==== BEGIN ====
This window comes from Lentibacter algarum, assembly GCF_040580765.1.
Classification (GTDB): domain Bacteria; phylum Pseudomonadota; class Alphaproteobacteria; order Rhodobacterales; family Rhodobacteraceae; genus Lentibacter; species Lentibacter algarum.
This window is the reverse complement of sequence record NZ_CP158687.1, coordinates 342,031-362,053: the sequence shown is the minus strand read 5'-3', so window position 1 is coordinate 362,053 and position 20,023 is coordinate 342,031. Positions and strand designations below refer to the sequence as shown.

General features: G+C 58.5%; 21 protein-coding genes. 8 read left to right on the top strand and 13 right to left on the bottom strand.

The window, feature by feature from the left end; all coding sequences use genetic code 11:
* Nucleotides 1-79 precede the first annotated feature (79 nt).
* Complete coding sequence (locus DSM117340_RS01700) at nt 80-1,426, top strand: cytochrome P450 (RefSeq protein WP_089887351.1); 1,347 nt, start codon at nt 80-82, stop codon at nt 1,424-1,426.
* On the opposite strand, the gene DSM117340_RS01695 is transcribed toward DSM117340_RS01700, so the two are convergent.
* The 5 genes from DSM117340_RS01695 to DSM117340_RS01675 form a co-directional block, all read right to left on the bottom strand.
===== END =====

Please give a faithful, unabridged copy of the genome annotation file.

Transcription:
This window comes from Lentibacter algarum, assembly GCF_040580765.1.
Classification (GTDB): domain Bacteria; phylum Pseudomonadota; class Alphaproteobacteria; order Rhodobacterales; family Rhodobacteraceae; genus Lentibacter; species Lentibacter algarum.
This window is the reverse complement of sequence record NZ_CP158687.1, coordinates 342,031-362,053: the sequence shown is the minus strand read 5'-3', so window position 1 is coordinate 362,053 and position 20,023 is coordinate 342,031. Positions and strand designations below refer to the sequence as shown.

General features: G+C 58.5%; 21 protein-coding genes. 8 read left to right on the top strand and 13 right to left on the bottom strand.

The window, feature by feature from the left end; all coding sequences use genetic code 11:
* Nucleotides 1-79 precede the first annotated feature (79 nt).
* Complete coding sequence (locus DSM117340_RS01700) at nt 80-1,426, top strand: cytochrome P450 (RefSeq protein WP_089887351.1); 1,347 nt, start codon at nt 80-82, stop codon at nt 1,424-1,426.
* On the opposite strand, the gene DSM117340_RS01695 is transcribed toward DSM117340_RS01700, so the two are convergent.
* The 5 genes from DSM117340_RS01695 to DSM117340_RS01675 form a co-directional block, all read right to left on the bottom strand.